The alternative of having no principles fails because we're integrating beings and can't act solely on the spur of the moment without falling apart mentally. Everyone adopts some set of values, even if they observe it mostly in the breach. People need to weigh their actions against something; those who deny the need default to something, or become plain brutes with poor chances for survival.

If we reject supernaturalism, mysticism, and metaphysical collectivism, then the remaining answer would seem obvious: If we're rational about living our lives, we'll want to choose the principles which will let us stay alive and be happy. There are still many questions about exactly what that means, but those goals as general propositions should be undeniable. A rational ethics for individuals is an egoistic ethics.

But many people violently reject that conclusion, to the point of grasping at straws in the way I described at the beginning of this article. I think this is because egoism, like atheism, has an undeservedly bad reputation. People assume that if someone holds self-interest as his ethical standard, he'll have no concern for other people and will rob and hurt them at will. David Kelley notes, in Unrugged Individualism, that this view arises largely "from the assumption that there are regular and widespread conflicts of interest among individuals." But it's strange to suppose that the happiest people are those who are cold, uncaring, and violent. Odd as it is, the purveyors of the various bluff-based codes have a strong stake in making people believe it.

Clarifying egoism

But there remains the question of just what "pursuing life and happiness" means. Is it most rational to seek the longest possible lifespan, or is there some other measure of life that has a better claim on the thinking mind? Is there even a way to choose among them?

Rand's philosophical statements generally support survival as the key value, but her fictional examples and her statements about real-life people indicate this shouldn't be understood as maximizing one's lifespan. In Atlas Shrugged, Ragnar Danneskjold is a pirate of liberty, repeatedly putting his life at risk to restore government-plundered wealth to its rightful owners. John Galt says he will kill himself if his enemies torture Dagny to gain his cooperation. Health maintenance isn't listed in the Objectivist virtues, though it should be a key item if physical survival is the pinnacle of all values.

What Rand wrote was that man's life "qua man" is the standard of value. She had John Galt say:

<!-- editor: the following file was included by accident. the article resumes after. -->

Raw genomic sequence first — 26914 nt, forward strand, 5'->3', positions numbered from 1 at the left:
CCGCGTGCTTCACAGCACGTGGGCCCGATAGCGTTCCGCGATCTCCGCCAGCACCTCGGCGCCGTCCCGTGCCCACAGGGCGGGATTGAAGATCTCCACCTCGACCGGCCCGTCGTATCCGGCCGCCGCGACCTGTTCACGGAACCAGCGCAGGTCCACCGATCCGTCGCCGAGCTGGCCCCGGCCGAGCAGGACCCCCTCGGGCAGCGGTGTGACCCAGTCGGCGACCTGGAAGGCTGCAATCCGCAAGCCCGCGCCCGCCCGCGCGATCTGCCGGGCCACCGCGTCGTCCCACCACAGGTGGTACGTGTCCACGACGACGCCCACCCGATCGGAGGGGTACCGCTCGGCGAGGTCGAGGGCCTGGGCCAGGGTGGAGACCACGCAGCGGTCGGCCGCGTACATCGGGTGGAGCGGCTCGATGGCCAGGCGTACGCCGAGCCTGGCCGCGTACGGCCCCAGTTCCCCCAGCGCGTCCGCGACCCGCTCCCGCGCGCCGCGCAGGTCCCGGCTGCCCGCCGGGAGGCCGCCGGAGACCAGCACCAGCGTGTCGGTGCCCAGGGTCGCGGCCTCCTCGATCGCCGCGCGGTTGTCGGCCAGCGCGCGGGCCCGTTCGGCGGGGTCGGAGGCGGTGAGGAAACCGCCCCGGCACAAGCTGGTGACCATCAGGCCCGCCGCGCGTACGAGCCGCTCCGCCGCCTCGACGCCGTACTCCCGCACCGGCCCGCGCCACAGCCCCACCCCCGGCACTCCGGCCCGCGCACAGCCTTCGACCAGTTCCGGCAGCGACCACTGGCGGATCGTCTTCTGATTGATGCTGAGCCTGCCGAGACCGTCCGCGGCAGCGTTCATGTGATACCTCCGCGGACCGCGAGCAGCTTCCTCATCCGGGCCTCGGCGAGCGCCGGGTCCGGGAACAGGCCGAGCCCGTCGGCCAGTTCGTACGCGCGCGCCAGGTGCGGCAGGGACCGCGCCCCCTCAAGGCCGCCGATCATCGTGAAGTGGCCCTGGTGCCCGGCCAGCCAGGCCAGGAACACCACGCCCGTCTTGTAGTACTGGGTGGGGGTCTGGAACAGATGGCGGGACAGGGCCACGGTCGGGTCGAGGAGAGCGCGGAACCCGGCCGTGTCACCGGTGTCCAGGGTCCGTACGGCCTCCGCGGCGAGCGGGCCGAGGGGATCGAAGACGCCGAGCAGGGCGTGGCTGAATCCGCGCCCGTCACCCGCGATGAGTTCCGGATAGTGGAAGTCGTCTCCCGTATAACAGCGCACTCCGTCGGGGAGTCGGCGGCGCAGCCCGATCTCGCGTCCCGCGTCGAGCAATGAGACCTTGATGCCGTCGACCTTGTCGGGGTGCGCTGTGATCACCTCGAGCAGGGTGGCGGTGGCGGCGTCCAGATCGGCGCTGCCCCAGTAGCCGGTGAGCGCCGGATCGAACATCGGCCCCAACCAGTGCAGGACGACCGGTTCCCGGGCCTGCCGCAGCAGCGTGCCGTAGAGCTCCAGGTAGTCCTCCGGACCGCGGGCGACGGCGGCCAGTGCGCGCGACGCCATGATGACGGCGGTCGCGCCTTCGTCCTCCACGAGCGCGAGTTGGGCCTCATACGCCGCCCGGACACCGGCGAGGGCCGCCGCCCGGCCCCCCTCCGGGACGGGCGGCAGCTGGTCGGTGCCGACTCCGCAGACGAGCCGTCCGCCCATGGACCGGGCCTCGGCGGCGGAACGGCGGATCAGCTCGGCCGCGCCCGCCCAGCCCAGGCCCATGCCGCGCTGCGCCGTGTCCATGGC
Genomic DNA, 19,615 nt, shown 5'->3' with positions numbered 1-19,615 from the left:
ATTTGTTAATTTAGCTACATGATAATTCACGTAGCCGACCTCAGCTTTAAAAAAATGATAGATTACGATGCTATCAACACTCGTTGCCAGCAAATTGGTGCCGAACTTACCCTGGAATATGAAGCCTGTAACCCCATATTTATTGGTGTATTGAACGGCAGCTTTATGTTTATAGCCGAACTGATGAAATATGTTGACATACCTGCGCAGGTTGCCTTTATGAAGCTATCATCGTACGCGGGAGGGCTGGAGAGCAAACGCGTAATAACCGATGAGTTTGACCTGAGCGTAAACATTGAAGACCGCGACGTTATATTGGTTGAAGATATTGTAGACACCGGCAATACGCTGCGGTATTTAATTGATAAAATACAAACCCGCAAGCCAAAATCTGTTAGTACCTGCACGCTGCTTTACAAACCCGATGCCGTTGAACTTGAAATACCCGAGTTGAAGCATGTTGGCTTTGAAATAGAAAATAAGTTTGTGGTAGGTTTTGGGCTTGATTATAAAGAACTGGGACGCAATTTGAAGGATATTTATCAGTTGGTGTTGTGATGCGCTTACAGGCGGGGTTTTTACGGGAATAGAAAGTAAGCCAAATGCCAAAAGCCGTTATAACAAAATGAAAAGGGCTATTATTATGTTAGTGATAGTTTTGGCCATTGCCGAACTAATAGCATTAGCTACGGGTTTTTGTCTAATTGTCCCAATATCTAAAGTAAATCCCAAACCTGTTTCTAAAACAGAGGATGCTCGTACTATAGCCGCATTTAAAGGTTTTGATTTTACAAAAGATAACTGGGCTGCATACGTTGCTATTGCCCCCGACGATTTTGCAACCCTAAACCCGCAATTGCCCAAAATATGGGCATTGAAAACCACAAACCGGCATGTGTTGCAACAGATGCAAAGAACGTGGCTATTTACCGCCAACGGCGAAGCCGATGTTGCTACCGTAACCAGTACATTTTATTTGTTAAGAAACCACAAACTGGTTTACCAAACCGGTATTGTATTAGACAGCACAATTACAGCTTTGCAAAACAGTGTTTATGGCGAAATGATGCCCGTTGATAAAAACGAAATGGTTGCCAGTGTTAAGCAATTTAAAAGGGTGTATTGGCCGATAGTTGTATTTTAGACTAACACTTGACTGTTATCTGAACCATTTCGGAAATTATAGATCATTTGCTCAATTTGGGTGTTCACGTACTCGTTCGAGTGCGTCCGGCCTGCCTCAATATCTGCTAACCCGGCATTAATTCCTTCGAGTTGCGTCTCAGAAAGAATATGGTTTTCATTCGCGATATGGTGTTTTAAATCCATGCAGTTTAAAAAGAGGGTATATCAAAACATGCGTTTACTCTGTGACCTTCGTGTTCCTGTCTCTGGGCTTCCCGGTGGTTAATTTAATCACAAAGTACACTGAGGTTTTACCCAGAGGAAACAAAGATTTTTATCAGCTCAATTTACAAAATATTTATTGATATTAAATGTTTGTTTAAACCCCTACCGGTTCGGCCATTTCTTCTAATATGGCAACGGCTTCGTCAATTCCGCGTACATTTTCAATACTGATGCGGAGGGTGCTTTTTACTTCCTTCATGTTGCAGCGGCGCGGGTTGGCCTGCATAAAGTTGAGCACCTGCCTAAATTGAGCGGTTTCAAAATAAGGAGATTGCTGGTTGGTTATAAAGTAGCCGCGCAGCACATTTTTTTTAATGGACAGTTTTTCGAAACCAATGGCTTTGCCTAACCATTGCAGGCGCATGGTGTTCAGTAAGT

Man's life, as required by his nature, is not the life of a mindless brute, of a looting thug or a mooching mystic, but the life of a thinking being -- not life by means of force or fraud, but life by means of achievement -- not survival at any price, since there's only one price that pays for man's survival: reason.

It is a particular kind of life which is a value. But in what sense is the life of a thinking being "required by his nature," when most people are irrational so much of the time? The need to clarify this issue led to a debate among Objectivists in the early nineties, often characterized in terms of "survival" vs. "flourishing." While "flourishing" is closer to what Rand meant, in its naive form it's hard to give reasons for its logical necessity. Peter Saint-Andre addressed the problems in the debate in his essay "Survival vs. Flourishing" (1996), without arriving at any conclusions.

The best resolution I've found is in Robert Bidinotto's article, "Survive or Flourish? A Reconciliation" (1994) (no longer online, as far as I can tell). Back in those days he was writing much better material than he is today. He concludes:

A self is a specific consciousness or identity, and its survival and well-being is not arbitrary. Just as the existence of life is conditional, so is the survival of a self. Self-preservation, in the human sense, depends on a rational course of action. Some values, ideas, emotions and actions objectively contribute to the creation and sustenance of a "self," or a human identity; others demonstrably erode and undermine one's identity, bringing one nothing but confusion, conflict, turmoil, anxiety, pain, guilt, grief, despair and -- yes -- even physical destruction, in extreme cases.
An objection might be raised as follows: "Okay, you've just described what it takes to sustain a rational personality. But suppose I'm an irrationalist and want to stay that way. I'm a malicious fiend, and love it. Clearly, the ideas and values that will sustain my kind of 'self' don't have to be rational ones. In fact, they would have to be irrational ones."
This notion treats an "irrational self" as just another kind of "self." But it isn't. Irrational ideas and values are not just other items on the moral menu. Irrational ideas and values are those which collide with reality. They lead to destruction -- not to some "alternative" kind of life.